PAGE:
Farmers and Mesothelioma: Exposure to Asbestos in Agriculture

Updated Nov 9, 2022 

Studies show low risks for malignant mesothelioma (MM) in agricultural workers. However, a 2021 report from the International Journal of Environmental Research and Public Health indicated asbestos exposure scenarios in the agricultural environment.

The information above highlights the need to determine asbestos exposure among individuals with mesothelioma.

Mesothelioma is a rare type of respiratory cancer that usually arises from asbestos exposure.

Like other types of cancer, there are different mesothelioma stages, each causing various symptoms that can worsen as the tumor grows and spreads. 

Meanwhile, how can asbestos exposure affect farmers’ risk of developing mesothelioma? What are some ways farmers and agricultural workers can manage mesothelioma?

This article discusses asbestos exposure in agriculture and how it can increase the risk of mesothelioma incidences among farmers. This article also suggests ways farmers can combat mesothelioma.

How Do Farmers Expose Themselves to Asbestos?

Farmers and other agricultural workers may experience asbestos exposure via farming tools, building materials, and their environment.

People used vermiculite for various products, including potting soils, fireproofing materials, and brake linings.

Asbestos can contaminate vermiculite sources because these minerals usually form side by side.

Like asbestos, vermiculite is a natural mineral with heat-resistant and insulating properties. But unlike asbestos, vermiculite, in its natural form, doesn’t endanger human health.

In 2000, the United States Environmental Protection Agency (EPA) studied vermiculite-containing gardening products in the country. Out of the 38 vermiculite products examined, 17 of them contained asbestos.

Additionally, 15 of those asbestos-containing items were soil mix products. Farmers may use vermiculite in the following ways:

  • Animal feed

  • Seed germination

  • Fertilizer

  • Pesticides

  • Potting mix

  • Root cuttings

  • Seed encapsulation

  • Soil conditioner

  • Sowing composts

Asbestos in Soil

Farming is dusty because you’ll need to disturb the soil almost daily. This situation may endanger agricultural workers’ health.

If there is asbestos in the soil, this may increase the mesothelioma risk for farmers.

Asbestos in the ground may come from contaminants such as vermiculite.

Moreover, although asbestos is not widely present in the soil, some specific locations with higher quantities of the mineral can threaten farmers’ health.

For instance, scientists observed that the areas of southern Nevada have significant amounts of asbestos in the soil. These regions are near farms and can put workers at risk.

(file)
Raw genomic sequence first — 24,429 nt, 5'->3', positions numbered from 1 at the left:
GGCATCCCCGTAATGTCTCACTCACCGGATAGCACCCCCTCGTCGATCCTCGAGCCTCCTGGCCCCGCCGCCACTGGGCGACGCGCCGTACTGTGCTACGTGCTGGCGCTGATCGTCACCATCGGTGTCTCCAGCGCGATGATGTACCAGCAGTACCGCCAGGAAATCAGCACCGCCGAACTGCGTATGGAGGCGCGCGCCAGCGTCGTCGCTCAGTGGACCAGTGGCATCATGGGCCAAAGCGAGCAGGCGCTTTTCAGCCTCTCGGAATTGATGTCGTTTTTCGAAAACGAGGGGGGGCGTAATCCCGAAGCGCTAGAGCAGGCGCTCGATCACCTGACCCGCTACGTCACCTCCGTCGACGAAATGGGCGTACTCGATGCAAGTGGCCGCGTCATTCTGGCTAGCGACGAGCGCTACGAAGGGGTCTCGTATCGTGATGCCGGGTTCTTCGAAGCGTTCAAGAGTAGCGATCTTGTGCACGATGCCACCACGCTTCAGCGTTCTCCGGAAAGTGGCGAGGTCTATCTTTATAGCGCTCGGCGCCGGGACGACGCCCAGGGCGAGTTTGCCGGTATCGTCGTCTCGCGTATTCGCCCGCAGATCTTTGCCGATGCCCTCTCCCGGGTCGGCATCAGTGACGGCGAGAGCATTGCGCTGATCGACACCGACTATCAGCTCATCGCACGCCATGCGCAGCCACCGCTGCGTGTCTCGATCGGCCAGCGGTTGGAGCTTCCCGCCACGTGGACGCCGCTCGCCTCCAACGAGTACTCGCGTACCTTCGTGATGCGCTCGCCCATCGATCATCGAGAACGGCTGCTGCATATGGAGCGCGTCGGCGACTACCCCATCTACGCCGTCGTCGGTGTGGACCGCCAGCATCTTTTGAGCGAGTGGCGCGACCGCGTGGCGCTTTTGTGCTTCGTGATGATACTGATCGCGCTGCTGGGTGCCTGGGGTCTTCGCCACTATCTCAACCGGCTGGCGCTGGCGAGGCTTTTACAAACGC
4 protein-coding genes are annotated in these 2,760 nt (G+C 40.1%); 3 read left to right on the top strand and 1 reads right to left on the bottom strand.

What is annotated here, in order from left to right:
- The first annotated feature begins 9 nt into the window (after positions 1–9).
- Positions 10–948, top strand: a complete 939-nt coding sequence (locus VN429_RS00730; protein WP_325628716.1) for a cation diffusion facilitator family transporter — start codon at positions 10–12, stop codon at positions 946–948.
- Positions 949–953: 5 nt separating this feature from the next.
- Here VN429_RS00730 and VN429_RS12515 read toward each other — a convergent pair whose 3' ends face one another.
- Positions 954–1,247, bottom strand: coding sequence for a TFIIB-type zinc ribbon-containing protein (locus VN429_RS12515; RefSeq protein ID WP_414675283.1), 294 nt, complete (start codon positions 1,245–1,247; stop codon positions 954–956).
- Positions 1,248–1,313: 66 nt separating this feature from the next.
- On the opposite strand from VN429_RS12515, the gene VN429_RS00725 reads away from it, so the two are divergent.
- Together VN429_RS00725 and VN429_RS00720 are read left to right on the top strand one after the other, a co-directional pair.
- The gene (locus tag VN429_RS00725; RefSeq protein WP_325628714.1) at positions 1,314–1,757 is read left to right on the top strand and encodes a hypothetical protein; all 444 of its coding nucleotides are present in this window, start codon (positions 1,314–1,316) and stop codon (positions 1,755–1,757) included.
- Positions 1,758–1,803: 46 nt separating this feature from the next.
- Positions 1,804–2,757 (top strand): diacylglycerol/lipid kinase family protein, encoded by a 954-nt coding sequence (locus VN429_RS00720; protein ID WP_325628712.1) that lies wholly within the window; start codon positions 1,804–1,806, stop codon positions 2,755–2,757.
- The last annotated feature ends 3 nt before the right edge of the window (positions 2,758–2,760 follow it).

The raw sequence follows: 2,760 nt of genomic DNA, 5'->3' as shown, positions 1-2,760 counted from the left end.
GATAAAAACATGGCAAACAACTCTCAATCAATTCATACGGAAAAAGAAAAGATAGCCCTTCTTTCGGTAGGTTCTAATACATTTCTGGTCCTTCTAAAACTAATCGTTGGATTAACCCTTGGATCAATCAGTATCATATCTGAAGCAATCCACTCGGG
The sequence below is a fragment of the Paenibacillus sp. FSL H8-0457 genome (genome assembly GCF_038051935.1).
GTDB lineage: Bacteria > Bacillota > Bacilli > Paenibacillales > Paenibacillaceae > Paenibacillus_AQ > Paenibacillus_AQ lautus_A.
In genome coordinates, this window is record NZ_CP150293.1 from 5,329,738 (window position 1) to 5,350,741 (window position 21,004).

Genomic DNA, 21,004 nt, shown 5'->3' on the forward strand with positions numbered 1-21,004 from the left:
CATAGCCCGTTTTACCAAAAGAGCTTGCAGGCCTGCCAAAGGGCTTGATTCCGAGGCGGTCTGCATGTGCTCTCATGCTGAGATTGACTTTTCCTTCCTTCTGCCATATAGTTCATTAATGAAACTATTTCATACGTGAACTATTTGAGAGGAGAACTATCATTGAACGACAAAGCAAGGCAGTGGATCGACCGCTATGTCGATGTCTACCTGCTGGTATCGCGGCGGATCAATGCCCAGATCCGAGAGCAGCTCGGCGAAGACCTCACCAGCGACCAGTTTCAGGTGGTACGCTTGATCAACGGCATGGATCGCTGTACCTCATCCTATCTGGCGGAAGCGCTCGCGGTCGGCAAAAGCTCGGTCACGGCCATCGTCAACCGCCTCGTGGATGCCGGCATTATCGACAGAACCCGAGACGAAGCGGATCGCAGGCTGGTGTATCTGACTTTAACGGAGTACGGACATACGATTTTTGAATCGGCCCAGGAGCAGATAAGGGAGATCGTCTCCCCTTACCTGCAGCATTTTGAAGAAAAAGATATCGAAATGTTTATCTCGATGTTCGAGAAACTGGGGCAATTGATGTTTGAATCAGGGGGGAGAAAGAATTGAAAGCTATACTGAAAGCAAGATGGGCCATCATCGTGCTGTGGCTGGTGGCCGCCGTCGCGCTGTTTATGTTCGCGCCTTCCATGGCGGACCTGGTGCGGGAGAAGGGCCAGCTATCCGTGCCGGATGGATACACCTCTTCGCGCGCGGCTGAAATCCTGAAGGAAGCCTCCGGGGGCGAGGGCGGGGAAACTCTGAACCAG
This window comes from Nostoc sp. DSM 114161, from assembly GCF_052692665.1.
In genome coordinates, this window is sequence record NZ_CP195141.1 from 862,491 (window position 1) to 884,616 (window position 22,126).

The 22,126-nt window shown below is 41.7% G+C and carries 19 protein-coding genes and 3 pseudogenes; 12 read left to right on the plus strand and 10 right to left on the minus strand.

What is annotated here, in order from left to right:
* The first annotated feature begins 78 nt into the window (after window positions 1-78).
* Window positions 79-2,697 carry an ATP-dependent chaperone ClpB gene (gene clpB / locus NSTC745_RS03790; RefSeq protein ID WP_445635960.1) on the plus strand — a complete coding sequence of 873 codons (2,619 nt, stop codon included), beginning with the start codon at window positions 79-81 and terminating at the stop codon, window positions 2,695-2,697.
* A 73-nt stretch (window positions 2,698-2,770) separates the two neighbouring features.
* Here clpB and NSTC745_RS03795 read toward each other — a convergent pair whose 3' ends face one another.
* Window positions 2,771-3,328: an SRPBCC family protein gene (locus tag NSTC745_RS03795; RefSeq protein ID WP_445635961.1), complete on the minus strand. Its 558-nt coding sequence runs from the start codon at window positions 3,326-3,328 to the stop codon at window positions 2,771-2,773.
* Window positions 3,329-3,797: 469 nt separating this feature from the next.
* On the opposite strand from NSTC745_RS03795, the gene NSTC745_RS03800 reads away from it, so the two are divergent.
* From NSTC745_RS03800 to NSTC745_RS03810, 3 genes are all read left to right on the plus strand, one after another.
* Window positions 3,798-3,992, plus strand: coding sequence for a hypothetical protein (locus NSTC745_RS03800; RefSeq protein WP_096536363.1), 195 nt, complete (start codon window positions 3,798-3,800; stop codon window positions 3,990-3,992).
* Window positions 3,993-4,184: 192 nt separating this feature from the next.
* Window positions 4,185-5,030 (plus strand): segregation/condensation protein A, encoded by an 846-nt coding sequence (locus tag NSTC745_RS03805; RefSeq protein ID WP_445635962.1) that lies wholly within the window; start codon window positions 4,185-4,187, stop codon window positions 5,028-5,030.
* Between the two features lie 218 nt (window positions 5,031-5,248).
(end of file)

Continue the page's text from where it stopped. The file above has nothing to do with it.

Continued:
Experts also noted that the contaminated soil may have contributed to higher-than-average rates of mesothelioma cases in younger people and women in the region.

Another survey examining naturally occurring asbestos in California suggested an increased number of mesothelioma cases among nearby farmers.

Asbestos in Buildings and Farm Equipment

Farmers may also encounter asbestos in construction supplies and farm equipment.

These individuals can come across asbestos due to the following structures and materials:

  • Boilers

  • Cement board and pipe

  • Flooring materials

  • Electrical conduits

  • Fireproofing materials

  • Roofing materials

  • Insulation

  • Pipe covering

Many farms in the U.S. contain asbestos building materials.

People looking for reclaimed wood from barns and farms should know that these products can also contain asbestos. The wood may have paint or varnish containing asbestos insulation traces.

Moreover, many types of machinery and tools used asbestos in the past and even today.

Individuals used asbestos in tractors' brakes and clutches to prevent friction-induced overheating. Here are some examples of farming equipment that may contain asbestos:

  • Vehicle hood liners

  • Under sprays

  • Gaskets and seals

  • Insulating panels

Aside from farmers, workers who operate and repair farm equipment may be also exposed to asbestos.

This scenario can happen because asbestos fibers can release airborne particles when workers remove and swap out components.

When inhaled, these fibers can cause asbestosis, lung cancer, or mesothelioma.

How Farmers Can Combat Mesothelioma

  • Testing the soil for asbestos

  • Supplying personnel with protective equipment when working with asbestos

  • Providing workers with safety training for handling asbestos

  • Identifying the locations of any asbestos in farm buildings

  • Maintain security by routinely inspecting building materials for asbestos

  • Observing all state regulations for securing the removal or elimination of asbestos from structures.

On the other hand, if you were a farmer or worked on a farm and were subsequently diagnosed with an asbestos-related disease, you may be eligible for compensation.

A lawyer with experience in such cases can assist you in identifying the negligent party. Frequently they are the producer of asbestos-containing insulation or vermiculite.

It is crucial to realize that anyone who unintentionally exposes themselves to asbestos can file a compensation claim.

Also, note that you do not need to be a citizen or a permanent resident of the country to seek compensation for your disease.

You may seek help from a knowledgeable mesothelioma or asbestos attorney to explain your alternatives and guide you through the process.


1. Mesothelioma in Agriculture in Lombardy, Italy: An Unrecognized Risk

2. EPA Study Shows Minimal Risk To Consumers Who Use Vermiculite in Gardening

3. The Presence of Asbestos in the Natural Environment is Likely Related to Mesothelioma in Young Individuals and Women from Southern Nevada

4. Residential Proximity to Naturally Occurring Asbestos and Mesothelioma Risk in California

Soil Health Farm Management